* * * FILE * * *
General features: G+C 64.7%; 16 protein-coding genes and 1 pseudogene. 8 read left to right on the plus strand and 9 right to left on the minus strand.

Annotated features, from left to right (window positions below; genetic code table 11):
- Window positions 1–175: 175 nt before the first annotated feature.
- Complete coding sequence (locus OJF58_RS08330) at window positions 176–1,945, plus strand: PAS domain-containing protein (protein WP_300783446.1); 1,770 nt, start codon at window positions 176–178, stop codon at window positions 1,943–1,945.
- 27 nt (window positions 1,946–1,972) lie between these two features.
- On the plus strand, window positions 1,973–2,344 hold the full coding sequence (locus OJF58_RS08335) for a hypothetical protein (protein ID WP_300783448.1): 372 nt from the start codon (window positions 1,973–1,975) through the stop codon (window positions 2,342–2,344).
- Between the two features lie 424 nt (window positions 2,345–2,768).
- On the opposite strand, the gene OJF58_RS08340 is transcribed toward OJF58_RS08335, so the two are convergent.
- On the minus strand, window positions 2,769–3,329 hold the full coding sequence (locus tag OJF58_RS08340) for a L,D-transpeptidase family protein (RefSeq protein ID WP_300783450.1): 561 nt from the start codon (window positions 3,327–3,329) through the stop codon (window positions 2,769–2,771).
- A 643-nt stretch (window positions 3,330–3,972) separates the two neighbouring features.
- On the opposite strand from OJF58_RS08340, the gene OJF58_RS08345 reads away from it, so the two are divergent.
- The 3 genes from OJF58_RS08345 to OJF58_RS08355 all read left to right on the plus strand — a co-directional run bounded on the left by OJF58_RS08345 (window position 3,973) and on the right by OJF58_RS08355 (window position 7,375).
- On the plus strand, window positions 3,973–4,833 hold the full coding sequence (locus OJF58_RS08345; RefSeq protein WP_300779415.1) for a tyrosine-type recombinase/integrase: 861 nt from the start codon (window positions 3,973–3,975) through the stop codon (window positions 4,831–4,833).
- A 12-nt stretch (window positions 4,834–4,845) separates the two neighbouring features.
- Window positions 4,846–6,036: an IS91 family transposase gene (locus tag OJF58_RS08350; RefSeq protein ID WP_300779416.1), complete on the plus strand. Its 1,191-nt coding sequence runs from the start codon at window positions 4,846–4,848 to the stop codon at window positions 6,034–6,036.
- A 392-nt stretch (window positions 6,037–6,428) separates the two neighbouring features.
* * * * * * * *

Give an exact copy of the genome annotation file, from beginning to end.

General features: G+C 64.7%; 16 protein-coding genes and 1 pseudogene. 8 read left to right on the plus strand and 9 right to left on the minus strand.

Annotated features, from left to right (window positions below; genetic code table 11):
- Window positions 1–175: 175 nt before the first annotated feature.
- Complete coding sequence (locus OJF58_RS08330) at window positions 176–1,945, plus strand: PAS domain-containing protein (protein WP_300783446.1); 1,770 nt, start codon at window positions 176–178, stop codon at window positions 1,943–1,945.
- 27 nt (window positions 1,946–1,972) lie between these two features.
- On the plus strand, window positions 1,973–2,344 hold the full coding sequence (locus OJF58_RS08335) for a hypothetical protein (protein ID WP_300783448.1): 372 nt from the start codon (window positions 1,973–1,975) through the stop codon (window positions 2,342–2,344).
- Between the two features lie 424 nt (window positions 2,345–2,768).
- On the opposite strand, the gene OJF58_RS08340 is transcribed toward OJF58_RS08335, so the two are convergent.
- On the minus strand, window positions 2,769–3,329 hold the full coding sequence (locus tag OJF58_RS08340) for a L,D-transpeptidase family protein (RefSeq protein ID WP_300783450.1): 561 nt from the start codon (window positions 3,327–3,329) through the stop codon (window positions 2,769–2,771).
- A 643-nt stretch (window positions 3,330–3,972) separates the two neighbouring features.
- On the opposite strand from OJF58_RS08340, the gene OJF58_RS08345 reads away from it, so the two are divergent.
- The 3 genes from OJF58_RS08345 to OJF58_RS08355 all read left to right on the plus strand — a co-directional run bounded on the left by OJF58_RS08345 (window position 3,973) and on the right by OJF58_RS08355 (window position 7,375).
- On the plus strand, window positions 3,973–4,833 hold the full coding sequence (locus OJF58_RS08345; RefSeq protein WP_300779415.1) for a tyrosine-type recombinase/integrase: 861 nt from the start codon (window positions 3,973–3,975) through the stop codon (window positions 4,831–4,833).
- A 12-nt stretch (window positions 4,834–4,845) separates the two neighbouring features.
- Window positions 4,846–6,036: an IS91 family transposase gene (locus tag OJF58_RS08350; RefSeq protein ID WP_300779416.1), complete on the plus strand. Its 1,191-nt coding sequence runs from the start codon at window positions 4,846–4,848 to the stop codon at window positions 6,034–6,036.
- A 392-nt stretch (window positions 6,037–6,428) separates the two neighbouring features.